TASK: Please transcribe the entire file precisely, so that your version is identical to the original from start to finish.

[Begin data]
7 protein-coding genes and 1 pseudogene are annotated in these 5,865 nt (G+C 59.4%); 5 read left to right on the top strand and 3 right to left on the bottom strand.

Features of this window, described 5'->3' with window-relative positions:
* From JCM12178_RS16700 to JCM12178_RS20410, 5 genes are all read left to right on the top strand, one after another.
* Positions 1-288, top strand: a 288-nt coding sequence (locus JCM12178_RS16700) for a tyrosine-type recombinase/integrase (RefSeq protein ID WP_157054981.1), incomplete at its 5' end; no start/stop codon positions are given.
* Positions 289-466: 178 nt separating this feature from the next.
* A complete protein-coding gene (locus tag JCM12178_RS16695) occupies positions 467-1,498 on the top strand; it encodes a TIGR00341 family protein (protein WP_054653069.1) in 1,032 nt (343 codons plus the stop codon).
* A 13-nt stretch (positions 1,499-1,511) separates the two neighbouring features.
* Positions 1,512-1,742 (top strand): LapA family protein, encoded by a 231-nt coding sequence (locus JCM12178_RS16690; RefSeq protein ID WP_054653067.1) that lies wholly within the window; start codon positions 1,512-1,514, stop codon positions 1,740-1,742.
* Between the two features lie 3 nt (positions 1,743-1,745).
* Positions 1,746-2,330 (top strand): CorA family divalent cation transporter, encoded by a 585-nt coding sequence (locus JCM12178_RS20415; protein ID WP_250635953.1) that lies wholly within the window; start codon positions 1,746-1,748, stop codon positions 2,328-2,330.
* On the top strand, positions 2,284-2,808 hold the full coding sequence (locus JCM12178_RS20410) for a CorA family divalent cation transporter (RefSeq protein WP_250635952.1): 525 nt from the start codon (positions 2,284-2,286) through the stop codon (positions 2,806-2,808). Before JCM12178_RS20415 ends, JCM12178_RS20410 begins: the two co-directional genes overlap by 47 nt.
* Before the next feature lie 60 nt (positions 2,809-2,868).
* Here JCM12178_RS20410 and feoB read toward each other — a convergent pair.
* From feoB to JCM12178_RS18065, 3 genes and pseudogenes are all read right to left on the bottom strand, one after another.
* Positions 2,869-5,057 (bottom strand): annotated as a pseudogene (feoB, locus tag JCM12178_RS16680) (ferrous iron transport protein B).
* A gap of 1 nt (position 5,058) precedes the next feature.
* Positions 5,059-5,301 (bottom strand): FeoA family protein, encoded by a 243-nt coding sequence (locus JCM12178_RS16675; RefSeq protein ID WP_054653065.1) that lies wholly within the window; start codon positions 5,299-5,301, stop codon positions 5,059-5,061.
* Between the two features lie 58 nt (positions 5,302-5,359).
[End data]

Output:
7 protein-coding genes and 1 pseudogene are annotated in these 5,865 nt (G+C 59.4%); 5 read left to right on the top strand and 3 right to left on the bottom strand.

Features of this window, described 5'->3' with window-relative positions:
* From JCM12178_RS16700 to JCM12178_RS20410, 5 genes are all read left to right on the top strand, one after another.
* Positions 1-288, top strand: a 288-nt coding sequence (locus JCM12178_RS16700) for a tyrosine-type recombinase/integrase (RefSeq protein ID WP_157054981.1), incomplete at its 5' end; no start/stop codon positions are given.
* Positions 289-466: 178 nt separating this feature from the next.
* A complete protein-coding gene (locus tag JCM12178_RS16695) occupies positions 467-1,498 on the top strand; it encodes a TIGR00341 family protein (protein WP_054653069.1) in 1,032 nt (343 codons plus the stop codon).
* A 13-nt stretch (positions 1,499-1,511) separates the two neighbouring features.
* Positions 1,512-1,742 (top strand): LapA family protein, encoded by a 231-nt coding sequence (locus JCM12178_RS16690; RefSeq protein ID WP_054653067.1) that lies wholly within the window; start codon positions 1,512-1,514, stop codon positions 1,740-1,742.
* Between the two features lie 3 nt (positions 1,743-1,745).
* Positions 1,746-2,330 (top strand): CorA family divalent cation transporter, encoded by a 585-nt coding sequence (locus JCM12178_RS20415; protein ID WP_250635953.1) that lies wholly within the window; start codon positions 1,746-1,748, stop codon positions 2,328-2,330.
* On the top strand, positions 2,284-2,808 hold the full coding sequence (locus JCM12178_RS20410) for a CorA family divalent cation transporter (RefSeq protein WP_250635952.1): 525 nt from the start codon (positions 2,284-2,286) through the stop codon (positions 2,806-2,808). Before JCM12178_RS20415 ends, JCM12178_RS20410 begins: the two co-directional genes overlap by 47 nt.
* Before the next feature lie 60 nt (positions 2,809-2,868).
* Here JCM12178_RS20410 and feoB read toward each other — a convergent pair.
* From feoB to JCM12178_RS18065, 3 genes and pseudogenes are all read right to left on the bottom strand, one after another.
* Positions 2,869-5,057 (bottom strand): annotated as a pseudogene (feoB, locus tag JCM12178_RS16680) (ferrous iron transport protein B).
* A gap of 1 nt (position 5,058) precedes the next feature.
* Positions 5,059-5,301 (bottom strand): FeoA family protein, encoded by a 243-nt coding sequence (locus JCM12178_RS16675; RefSeq protein ID WP_054653065.1) that lies wholly within the window; start codon positions 5,299-5,301, stop codon positions 5,059-5,061.
* Between the two features lie 58 nt (positions 5,302-5,359).